It's also why those firms are such prestige hounds, as their clients are businesses full of Ivy league types.

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Re: How are Elite law firms any better than non-Elite ones?

Postby verdandi » Tue Apr 05, 2011 10:08 am

climber wrote:It's also why those firms are such prestige hounds, as their clients are businesses full of Ivy league types.


Nailed it. A lot of prestige hunger is a self-perpetuating phenomenon driven by firms' desires to show the clients they really are the best of the best and the banks' desire to hire the best of the best. With new blood coming into firms all the time, the only proxy for quality in new associates is school+performance, e.g., T14+LR or some other grade proxy (magna, summa, coif, etc.). It's ugly, but it's also unavoidable if you want to be involved in New York high finance work.

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Re: How are Elite law firms any better than non-Elite ones?

Postby paulinaporizkova » Tue Apr 05, 2011 10:09 am

SOCRATiC wrote:
ResolutePear: Get a life.

:lol: :lol: :lol:

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Re: How are Elite law firms any better than non-Elite ones?

Postby alumniguy » Tue Apr 05, 2011 10:49 am

G. T. L. Rev. wrote:No. The differences are as follows:

1. The work is higher profile. All large firms work on some big time matters, but the higher you go up the food chain, the more often this will be so. Most clients cannot afford to hire Wachtell or other elite firms for rinky dink stuff. If you look to smaller firms that people think very highly of (e.g., Bartlit Beck; Kellogg Huber; Susman Godfrey), you might also get more responsibility and "stand up" experience early on than at a generic V50. But for the large firms, like CSM, that isn't remotely true.

2. The job security is marginally greater. Layoffs occurred with much greater frequency outside the V10 than inside it. Same with salary freezes and deferrals. Several V10 firms had deferrals, of course, but those tended to be relatively short and, more importantly, well relatively compensated.

3. More bonuses. Not much of a factor outside of NYC, but still, in NYC this is a factor. The higher up you go, the more likely your firm is to match all the latest & greatest bonuses (the current round of spring bonuses being a prime example).

4. Better exit options. This has alreday been covered adequately.

There are obvious drawbacks in many cases, too.


There is some this response, but it is not wholly accurate.

1. I would agree that the work on the whole tends to be higher profile. V10s (and to a large degree firms well into the 20s) do get higher profile work, but it isn't primarily because of costs, it is based on relationships. Client relationships typically drive legal work. So "Investment Bank A" is going to use the "V10 Law Firm" for mergers because the individual bankers structuring the deal have used "V10 Law Firm" in the past know the M&A partners at "V10 Law Firm" and used them in the past (and trust that "V10 Law Firm" will get the job done correctly and on a very tight time frame the "Investment Bank A" is demanding). V50s typically don't have the contacts with the major investment banks/corporations to get the major work. However, plenty of non-headline work flows to the V50s from the very same "Investment Bank A" - just not the headline deals. The V50s may get the smaller M&A deals, but more likely those V50s have relationships with individuals that don't do headline type work (e.g., real estate, derivatives, bankruptcy). What most law school students don't realize is that the legal industry is a service industry that lives and dies by creating and maintaining relationships.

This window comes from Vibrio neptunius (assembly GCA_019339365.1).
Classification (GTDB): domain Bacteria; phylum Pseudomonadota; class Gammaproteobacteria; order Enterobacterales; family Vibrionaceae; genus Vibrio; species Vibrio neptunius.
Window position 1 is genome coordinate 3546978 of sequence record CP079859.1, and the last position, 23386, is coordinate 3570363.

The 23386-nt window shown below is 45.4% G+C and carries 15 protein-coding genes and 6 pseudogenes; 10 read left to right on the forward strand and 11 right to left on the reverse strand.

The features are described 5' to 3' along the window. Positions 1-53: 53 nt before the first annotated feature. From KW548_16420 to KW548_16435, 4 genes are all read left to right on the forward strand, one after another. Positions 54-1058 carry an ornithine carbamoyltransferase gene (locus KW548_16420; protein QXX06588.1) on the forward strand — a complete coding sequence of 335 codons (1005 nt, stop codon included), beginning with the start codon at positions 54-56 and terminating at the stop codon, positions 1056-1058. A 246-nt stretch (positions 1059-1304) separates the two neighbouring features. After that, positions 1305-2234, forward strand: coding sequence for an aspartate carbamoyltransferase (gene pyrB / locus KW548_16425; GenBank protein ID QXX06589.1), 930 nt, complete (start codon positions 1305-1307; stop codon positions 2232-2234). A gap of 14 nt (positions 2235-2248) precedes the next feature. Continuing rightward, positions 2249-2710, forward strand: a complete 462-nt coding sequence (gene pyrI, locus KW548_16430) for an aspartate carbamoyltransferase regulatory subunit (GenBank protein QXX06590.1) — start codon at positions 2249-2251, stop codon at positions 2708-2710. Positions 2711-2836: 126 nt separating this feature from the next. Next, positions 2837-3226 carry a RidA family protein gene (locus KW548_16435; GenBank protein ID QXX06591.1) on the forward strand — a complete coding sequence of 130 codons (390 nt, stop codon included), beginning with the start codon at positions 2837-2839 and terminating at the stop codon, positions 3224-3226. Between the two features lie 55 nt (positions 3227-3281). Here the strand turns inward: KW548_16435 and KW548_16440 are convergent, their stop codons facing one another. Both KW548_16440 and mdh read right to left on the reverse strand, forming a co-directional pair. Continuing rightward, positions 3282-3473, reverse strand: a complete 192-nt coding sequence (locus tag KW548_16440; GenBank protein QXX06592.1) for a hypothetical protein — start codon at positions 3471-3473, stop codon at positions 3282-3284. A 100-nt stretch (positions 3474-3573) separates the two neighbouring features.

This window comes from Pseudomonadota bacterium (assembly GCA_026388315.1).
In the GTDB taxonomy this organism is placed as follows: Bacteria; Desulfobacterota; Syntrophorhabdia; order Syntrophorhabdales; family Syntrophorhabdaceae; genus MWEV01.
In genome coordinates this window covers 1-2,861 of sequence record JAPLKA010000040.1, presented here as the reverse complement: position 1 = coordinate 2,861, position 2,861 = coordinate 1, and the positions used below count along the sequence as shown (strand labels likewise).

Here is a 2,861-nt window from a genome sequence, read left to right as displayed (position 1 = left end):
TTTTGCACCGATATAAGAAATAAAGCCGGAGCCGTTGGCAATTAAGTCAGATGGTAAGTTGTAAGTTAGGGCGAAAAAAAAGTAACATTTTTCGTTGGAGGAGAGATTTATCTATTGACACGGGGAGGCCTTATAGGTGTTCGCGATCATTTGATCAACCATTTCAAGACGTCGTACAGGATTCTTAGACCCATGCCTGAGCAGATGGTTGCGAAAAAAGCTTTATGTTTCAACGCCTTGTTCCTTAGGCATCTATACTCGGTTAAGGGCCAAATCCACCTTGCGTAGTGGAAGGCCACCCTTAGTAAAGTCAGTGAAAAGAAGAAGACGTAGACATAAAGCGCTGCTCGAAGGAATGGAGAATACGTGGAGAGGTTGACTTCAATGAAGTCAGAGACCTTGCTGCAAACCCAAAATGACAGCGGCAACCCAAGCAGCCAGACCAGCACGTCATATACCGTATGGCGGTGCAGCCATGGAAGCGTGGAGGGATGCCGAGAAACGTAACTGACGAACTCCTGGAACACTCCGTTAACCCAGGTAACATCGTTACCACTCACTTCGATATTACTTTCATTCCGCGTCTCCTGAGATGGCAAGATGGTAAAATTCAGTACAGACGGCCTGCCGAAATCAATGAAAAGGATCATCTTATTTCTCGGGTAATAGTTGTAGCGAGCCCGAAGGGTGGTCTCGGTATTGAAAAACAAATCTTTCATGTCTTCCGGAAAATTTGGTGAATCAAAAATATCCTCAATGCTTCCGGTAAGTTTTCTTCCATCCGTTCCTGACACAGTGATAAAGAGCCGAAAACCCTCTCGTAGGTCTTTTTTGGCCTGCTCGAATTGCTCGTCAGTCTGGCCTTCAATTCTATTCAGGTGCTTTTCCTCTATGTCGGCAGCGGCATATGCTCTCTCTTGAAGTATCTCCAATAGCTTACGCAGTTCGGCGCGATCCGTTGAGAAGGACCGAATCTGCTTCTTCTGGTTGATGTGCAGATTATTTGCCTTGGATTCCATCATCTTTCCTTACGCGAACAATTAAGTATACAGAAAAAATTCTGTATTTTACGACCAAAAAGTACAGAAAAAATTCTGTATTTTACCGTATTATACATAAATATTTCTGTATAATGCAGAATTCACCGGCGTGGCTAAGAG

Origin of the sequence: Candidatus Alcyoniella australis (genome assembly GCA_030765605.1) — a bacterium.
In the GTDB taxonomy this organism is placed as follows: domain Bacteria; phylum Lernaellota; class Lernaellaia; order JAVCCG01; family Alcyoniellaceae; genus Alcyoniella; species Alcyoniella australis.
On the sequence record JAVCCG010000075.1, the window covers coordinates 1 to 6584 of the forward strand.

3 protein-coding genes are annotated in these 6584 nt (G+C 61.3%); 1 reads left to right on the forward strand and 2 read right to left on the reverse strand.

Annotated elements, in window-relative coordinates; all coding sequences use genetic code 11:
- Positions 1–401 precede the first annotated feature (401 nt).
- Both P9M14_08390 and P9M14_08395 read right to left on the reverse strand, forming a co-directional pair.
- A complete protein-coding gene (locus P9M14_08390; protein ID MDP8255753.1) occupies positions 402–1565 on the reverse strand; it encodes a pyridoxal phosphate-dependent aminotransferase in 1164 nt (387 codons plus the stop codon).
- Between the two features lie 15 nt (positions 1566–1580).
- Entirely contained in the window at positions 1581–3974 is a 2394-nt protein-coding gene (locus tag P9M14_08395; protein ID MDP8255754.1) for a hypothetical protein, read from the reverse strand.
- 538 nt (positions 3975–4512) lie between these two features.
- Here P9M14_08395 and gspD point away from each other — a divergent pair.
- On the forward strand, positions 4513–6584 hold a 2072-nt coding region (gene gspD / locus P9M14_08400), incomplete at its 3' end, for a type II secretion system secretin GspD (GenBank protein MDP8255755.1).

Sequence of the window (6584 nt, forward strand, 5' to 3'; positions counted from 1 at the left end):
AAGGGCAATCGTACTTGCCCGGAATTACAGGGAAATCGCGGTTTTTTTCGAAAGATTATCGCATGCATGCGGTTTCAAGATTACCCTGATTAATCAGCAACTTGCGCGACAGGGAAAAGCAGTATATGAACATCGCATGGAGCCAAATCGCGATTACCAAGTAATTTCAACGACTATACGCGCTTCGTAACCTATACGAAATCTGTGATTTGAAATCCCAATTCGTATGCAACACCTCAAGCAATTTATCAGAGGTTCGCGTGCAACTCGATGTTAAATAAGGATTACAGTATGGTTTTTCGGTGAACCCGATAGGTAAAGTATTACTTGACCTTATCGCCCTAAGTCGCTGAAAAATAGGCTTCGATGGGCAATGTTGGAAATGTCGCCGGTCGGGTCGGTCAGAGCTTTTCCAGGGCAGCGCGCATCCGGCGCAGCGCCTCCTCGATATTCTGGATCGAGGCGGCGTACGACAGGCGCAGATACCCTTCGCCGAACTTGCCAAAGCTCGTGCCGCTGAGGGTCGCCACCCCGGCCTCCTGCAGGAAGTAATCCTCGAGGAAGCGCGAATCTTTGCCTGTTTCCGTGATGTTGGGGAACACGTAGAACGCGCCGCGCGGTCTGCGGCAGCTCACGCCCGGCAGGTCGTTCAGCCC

2. Agree that typically, V10s were very job secure. However, ITE has revealed that even the most profitable and prestigious firms aren't immune from layoffs (stealth or transparent). But as demand for legal services has slowed, the work has slowed less (and appears to returning more quickly) to the V10s. The V10s have always been big, profitable firms. It is only during the recent bubbles that the V50s-V100s have been able to close the gap in profitability and I would argue it was a result of the unprecedented demand for legal services during these bubbles.

3. More bonuses is not wholly accurate. Almost every V50 pays the same (with the exception of firms that base pay/bonuses purely on merit, e.g., Kirkland) and they pretty much match every bonus. However, many V20s and above do not have traditional "lockstep" bonus structures. Lockstep used to be the way firms paid - everyone in a particular class year got the exact same salary and bonus, regardless. There were no hour requirements to meet or discretion based on merit. However, in the past 5 years or so, many firms have changed to either a completely merit based system or a hybrid of lockstep/merit (with the most frequent system being lockstep based on meeting an hours requirement). At the V10s though, bonuses are still mostly lockstep and not tied to hours. So, if you're at a V10 you have comfort knowing that if the firm gives a bonus, you're going to get the bonus no matter what. At lockstep firms, you never really know what your bonus will be until you are told what it will be (e.g., what the hours requirement is and whether you hit the number, how merit discretion factors into your bonus, etc.).